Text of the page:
Documentary on MLK High School’s historic football season nominated for a Sports Emmy

 Head Coach Ed Dunn at the premiere of 'We Could Be King' in April 2014. (Brian Hickey/WHYY, file)

Head Coach Ed Dunn at the premiere of 'We Could Be King' in April 2014. (Brian Hickey/WHYY, file)

“We Could Be King,” the 2014 documentary showcasing the Martin Luther King High School Cougars football team’s journey to its first-ever Public League championship, has been nominated for a Sports Emmy for Outstanding Sports Documentary.

Premiering at last year’s Tribeca Film Festival, the 80-minute profile follows the school’s merging with now-shuttered Germantown High School through the lens of the football team. The two schools, former rivals, had to come together in the aftermath of Germantown’s closing — both in the classrooms and hallways and on the football field.

“My intention was for people to care about a world they might not have known about,” said Director Judd Ehrlich. A two-time Emmy nominee, the New York native moved to Philadelphia to spend four months filming sweltering practices, classroom bullying, family dinners and every touchdown of the season.

Stealing every scene with his thick beard and primal screams, head coach Ed Dunn wasn’t even on the payroll for half of the season. A former math teacher at Germantown High, the then-27 year old volunteered to revitalize MLK’s football program, leading the Cougars from a two-year losing streak to the city title.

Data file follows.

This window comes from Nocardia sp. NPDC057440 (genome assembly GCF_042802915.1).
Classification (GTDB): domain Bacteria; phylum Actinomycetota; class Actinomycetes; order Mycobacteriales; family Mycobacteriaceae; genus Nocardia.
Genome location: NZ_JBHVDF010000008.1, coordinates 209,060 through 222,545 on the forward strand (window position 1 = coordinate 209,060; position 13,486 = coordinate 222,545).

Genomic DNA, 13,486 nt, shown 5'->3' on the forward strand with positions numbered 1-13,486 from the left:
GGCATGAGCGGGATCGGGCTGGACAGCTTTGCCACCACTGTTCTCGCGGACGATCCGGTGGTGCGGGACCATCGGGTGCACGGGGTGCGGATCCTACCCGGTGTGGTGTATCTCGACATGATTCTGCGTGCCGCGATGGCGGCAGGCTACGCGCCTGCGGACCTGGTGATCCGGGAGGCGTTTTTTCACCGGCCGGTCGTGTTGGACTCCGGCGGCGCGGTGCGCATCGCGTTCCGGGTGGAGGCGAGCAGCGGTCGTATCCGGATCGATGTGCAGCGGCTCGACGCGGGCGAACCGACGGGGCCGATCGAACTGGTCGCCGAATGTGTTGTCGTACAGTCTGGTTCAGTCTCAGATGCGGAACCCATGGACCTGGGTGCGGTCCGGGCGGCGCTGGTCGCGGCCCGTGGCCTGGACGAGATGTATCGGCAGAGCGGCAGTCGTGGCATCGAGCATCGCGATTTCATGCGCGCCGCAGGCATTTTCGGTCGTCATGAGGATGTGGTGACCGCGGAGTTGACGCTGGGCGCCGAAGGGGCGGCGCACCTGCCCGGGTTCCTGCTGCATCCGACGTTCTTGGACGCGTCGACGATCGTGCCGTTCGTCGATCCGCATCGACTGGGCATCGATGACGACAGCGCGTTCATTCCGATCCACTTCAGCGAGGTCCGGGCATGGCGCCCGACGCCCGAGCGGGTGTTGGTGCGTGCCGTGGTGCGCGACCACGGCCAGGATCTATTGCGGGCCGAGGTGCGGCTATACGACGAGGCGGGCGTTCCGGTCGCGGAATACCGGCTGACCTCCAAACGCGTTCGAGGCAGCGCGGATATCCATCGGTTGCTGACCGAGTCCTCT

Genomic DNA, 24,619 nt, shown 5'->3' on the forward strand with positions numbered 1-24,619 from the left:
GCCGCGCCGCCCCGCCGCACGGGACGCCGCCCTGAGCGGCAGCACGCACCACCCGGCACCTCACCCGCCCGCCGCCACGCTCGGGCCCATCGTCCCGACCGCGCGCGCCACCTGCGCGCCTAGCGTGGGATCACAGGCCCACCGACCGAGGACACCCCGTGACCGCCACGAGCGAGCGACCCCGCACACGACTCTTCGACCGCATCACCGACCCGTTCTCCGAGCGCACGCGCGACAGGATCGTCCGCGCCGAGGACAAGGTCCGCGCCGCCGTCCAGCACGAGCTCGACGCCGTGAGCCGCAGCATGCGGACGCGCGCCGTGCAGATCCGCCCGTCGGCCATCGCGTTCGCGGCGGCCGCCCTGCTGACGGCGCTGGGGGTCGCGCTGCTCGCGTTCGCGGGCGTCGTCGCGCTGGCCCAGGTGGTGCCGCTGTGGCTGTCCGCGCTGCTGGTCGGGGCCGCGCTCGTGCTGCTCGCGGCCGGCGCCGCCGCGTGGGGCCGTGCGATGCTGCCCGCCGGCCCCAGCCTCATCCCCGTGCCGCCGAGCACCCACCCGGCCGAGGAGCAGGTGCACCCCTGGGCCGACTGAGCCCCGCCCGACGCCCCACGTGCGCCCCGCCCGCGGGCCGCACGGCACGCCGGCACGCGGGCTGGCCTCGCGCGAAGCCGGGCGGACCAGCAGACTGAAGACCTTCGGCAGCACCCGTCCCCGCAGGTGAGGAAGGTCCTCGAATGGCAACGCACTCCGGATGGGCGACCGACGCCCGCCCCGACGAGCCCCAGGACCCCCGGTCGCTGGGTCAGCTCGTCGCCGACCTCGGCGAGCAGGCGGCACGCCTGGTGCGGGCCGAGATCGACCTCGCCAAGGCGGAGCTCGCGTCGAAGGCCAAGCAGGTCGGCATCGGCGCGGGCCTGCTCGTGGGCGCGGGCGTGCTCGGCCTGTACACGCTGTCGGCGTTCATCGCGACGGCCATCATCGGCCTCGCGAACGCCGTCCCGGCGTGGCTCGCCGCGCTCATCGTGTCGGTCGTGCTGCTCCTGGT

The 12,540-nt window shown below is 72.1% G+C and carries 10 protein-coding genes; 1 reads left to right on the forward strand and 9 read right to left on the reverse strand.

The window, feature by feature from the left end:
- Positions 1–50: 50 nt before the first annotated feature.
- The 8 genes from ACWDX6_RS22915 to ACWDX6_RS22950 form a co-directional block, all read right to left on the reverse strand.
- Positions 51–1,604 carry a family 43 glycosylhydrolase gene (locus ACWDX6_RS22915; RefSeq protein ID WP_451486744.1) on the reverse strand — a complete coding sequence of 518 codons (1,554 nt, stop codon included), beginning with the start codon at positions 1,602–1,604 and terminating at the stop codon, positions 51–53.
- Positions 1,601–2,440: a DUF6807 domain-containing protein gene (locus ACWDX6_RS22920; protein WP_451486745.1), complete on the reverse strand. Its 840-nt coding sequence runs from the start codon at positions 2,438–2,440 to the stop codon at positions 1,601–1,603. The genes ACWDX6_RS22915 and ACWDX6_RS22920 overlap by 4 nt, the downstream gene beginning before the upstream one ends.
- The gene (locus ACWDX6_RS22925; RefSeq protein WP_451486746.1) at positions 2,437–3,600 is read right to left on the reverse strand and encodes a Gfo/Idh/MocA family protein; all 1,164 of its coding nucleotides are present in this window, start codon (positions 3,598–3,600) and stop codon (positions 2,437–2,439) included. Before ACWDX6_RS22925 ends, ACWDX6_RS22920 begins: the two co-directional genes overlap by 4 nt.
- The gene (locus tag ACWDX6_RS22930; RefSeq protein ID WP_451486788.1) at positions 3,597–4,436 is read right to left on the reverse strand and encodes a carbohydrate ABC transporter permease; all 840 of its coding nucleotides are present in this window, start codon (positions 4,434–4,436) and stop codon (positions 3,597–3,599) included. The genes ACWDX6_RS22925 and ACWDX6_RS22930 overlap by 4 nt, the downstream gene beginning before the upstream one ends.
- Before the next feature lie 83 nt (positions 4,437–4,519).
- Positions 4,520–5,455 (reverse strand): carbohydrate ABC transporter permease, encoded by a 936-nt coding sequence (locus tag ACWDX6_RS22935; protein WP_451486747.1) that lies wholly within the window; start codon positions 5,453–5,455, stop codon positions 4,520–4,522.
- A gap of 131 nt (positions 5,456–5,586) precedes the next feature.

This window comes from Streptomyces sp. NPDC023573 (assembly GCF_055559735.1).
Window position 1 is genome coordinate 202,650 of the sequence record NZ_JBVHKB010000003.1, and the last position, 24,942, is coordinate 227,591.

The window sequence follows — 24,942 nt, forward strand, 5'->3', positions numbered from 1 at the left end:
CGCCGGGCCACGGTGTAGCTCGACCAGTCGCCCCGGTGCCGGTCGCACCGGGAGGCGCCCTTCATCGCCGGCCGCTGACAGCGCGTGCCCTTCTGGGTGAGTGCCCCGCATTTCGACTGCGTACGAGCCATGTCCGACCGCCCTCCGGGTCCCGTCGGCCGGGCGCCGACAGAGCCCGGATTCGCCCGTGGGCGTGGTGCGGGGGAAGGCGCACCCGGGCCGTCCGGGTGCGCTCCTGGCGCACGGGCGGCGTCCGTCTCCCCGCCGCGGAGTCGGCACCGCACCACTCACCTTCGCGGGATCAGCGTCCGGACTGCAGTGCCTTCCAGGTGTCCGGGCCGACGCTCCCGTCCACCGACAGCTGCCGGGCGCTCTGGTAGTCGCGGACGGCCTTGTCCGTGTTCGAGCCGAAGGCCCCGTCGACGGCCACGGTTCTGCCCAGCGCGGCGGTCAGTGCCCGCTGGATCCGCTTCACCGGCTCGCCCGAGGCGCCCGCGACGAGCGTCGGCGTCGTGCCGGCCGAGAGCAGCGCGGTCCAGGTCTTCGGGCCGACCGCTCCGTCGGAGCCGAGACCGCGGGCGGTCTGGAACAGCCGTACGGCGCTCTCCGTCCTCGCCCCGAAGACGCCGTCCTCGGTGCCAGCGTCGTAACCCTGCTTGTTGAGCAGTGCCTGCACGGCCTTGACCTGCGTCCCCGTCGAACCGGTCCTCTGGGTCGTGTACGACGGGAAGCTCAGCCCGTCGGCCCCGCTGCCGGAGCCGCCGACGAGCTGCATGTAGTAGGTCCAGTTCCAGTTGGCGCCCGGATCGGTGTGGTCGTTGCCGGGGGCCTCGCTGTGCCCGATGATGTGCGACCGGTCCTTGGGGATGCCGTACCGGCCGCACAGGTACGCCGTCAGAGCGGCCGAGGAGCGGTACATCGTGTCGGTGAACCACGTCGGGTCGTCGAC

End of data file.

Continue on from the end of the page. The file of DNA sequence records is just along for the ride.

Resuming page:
“When you’re given things, you want to give back,” Dunn said. “Hopefully, I’ve motivated these guys to give to maybe 10 other people and we’ll see that ripple effect.”

Ehrlich said the documentary has also been selected by the American Film Showcase — a program run by the Department of State’s Bureau of Educational and Cultural Affairs for spreading global diplomacy through film.

“It was remarkable to watch the film making team come together like the football team to accomplish this goal,” Ehrlich said. “And I’m glad that now with the nomination; more people will get to see it.”

Sponsored by DICK’S Sporting Goods as part of the company’s “$25 million multi-year commitment to support youth athletics programs,” the film aired on ESPN2 and ran in theaters in New York City and Los Angeles.

The success of “We Could Be King” led to Ehrlich and his team returning to West Oak Lane last summer to film “Hell Week,” a five-part miniseries that aired on SportsCenter detailing the intense practices leading up to the team’s new season.

The 36th Annual Sports Emmy Awards ceremony takes place in New York City on May 5.

“We Could Be King” is currently available on Netflix.

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